What is under desk exercise and how can it help you?

man using an under desk treadmill as he works
(Image credit: Getty Images)

For people who spend a lot of time seated, under desk exercise could provide a useful solution to counteract the effects that prolonged sitting can bring to our health. Many of us spend around eight hours a day at work. Factor in commuting to and from the office, eating dinner or watching TV in the evening, and the time spent sitting each day quickly mounts up. If this sounds like you, then under desk exercise could bring surprising benefits.

Government guidelines for adults recommend between 150 and 300 minutes a week of moderate-intensity aerobic exercise (or 75 to 150 minutes of vigorous-intensity aerobic exercise) for any substantial health benefits. It also advises 'muscle-strengthening activities of moderate or greater intensity that involve all major muscle groups on two or more days a week'.

Fitting all this in while you're working takes a bit of planning, but if you do have the advantage of some space you may want to take a look at the best walking treadmills or the best exercise bikes.

If you'd like to better understand under desk exercise, however, we spoke to physiotherapist Sammy Margo and strength and conditioning coach Dan Roberts to discover how you can counterbalance the effects of sitting and increase your daily exercise quota.

What is under desk exercise?

For more than 10 years, studies have repeatedly shown that sitting for prolonged periods is detrimental to health, increasing the risk of several conditions including heart disease, cancer, depression, diabetes and obesity, according to UCLA (opens in new tab). The reason? It's believed that sitting for long periods slows your metabolism, impairing your ability to keep your blood sugar and blood pressure levels in check and making it harder for your body to break down fat.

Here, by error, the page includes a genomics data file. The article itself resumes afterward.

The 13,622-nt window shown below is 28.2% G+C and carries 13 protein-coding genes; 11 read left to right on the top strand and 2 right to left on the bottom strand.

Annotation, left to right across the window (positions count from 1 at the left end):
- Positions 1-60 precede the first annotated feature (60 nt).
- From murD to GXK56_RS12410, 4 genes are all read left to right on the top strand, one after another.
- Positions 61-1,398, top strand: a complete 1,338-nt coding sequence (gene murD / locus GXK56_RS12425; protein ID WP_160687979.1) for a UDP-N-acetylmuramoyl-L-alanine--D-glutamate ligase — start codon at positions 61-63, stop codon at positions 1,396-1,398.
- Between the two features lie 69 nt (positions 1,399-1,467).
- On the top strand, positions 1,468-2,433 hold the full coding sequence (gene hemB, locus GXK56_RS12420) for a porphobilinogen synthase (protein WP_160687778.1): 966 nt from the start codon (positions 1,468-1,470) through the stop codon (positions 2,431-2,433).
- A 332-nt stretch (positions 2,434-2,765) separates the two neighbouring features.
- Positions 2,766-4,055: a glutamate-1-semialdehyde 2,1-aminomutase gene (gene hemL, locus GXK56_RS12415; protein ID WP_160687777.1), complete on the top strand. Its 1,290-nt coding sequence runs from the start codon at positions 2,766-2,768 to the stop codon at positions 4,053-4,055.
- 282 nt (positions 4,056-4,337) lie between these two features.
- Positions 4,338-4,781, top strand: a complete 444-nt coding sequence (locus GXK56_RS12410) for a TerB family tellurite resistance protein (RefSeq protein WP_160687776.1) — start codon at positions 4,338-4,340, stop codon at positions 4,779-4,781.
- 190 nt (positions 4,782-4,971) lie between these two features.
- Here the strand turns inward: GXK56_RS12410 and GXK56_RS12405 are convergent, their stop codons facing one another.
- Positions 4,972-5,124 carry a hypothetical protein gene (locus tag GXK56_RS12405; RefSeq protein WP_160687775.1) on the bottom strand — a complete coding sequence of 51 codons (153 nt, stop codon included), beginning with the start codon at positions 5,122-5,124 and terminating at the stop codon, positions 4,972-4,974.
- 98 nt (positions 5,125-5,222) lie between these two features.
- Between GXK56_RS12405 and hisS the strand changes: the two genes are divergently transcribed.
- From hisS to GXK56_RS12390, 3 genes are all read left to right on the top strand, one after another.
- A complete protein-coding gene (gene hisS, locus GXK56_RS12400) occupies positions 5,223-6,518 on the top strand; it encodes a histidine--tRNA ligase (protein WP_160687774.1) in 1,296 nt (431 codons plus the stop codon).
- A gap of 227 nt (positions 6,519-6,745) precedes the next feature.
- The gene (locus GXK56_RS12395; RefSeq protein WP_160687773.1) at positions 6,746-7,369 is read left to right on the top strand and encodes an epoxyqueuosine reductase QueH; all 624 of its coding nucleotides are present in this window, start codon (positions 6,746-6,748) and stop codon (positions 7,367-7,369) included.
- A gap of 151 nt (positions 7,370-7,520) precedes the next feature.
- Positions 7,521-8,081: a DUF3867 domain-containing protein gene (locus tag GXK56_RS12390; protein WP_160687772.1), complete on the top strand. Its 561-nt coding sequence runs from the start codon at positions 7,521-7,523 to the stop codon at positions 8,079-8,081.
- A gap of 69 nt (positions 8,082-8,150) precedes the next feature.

What is under desk exercise? image shows woman stretching at work

(Image credit: Getty)

Even on a simple bio-mechanical level, sitting too long can create a range of muscular-skeletal problems. 

"When you sit at a desk, you put your body in a somewhat unnatural position," says strength and conditioning coach Dan Roberts (opens in new tab). "Your hip flexors at the front of your hips shorten and your gluteus maximus learns to disengage. Both these effects cause your quadriceps to do more work than necessary. When one set of muscles work more than they should, time just compounds this imbalance." 

And it doesn't stop there, hours spent hunched over a screen puts your neck in a kyphotic (excessively rounded) position, according to Roberts, increasing your risk of headaches and shoulder and neck injuries.

Fortunately, there are ways you can mitigate some of the negative effects of a sedentary lifestyle with exercise equipment specifically designed for use while working at a desk. 

"Lower-body exercise under the desk, such as standing, walking or cycling, burns calories and keeps joints mobile, maintaining good blood flow and helping prevent stiffness," explains physiotherapist Sammy Margo (opens in new tab). "Cycling, in particular, can build and maintain muscle tone. However, the upper body also needs mobilization, and good posture is essential to avoid strains and injuries."

How to integrate under desk exercise into your workday

Over the past few years, various figures have been touted as to the maximum time you should spend at a desk (10 hours being deemed the cut-off point, according to a 2016 study in JAMA Cardiology (opens in new tab)) and the amount of time you need to spend away from your desk (research from UCLA (opens in new tab) recommends taking a break every hour). But this kind of prescriptive advice may be premature, according to a 2019 review in the British Journal of Sports Medicine (opens in new tab).

The authors of the report concluded that knowledge of the independent detrimental health effects of prolonged sitting is still in the early phases, and that the evidence base for research to date has been too inconsistent to offer detailed prescriptive advice beyond 'move more at any intensity' — at least until further studies provide robust and consistent data on sedentary behavior. 

What is under desk exercise: image shows woman stretching at a desk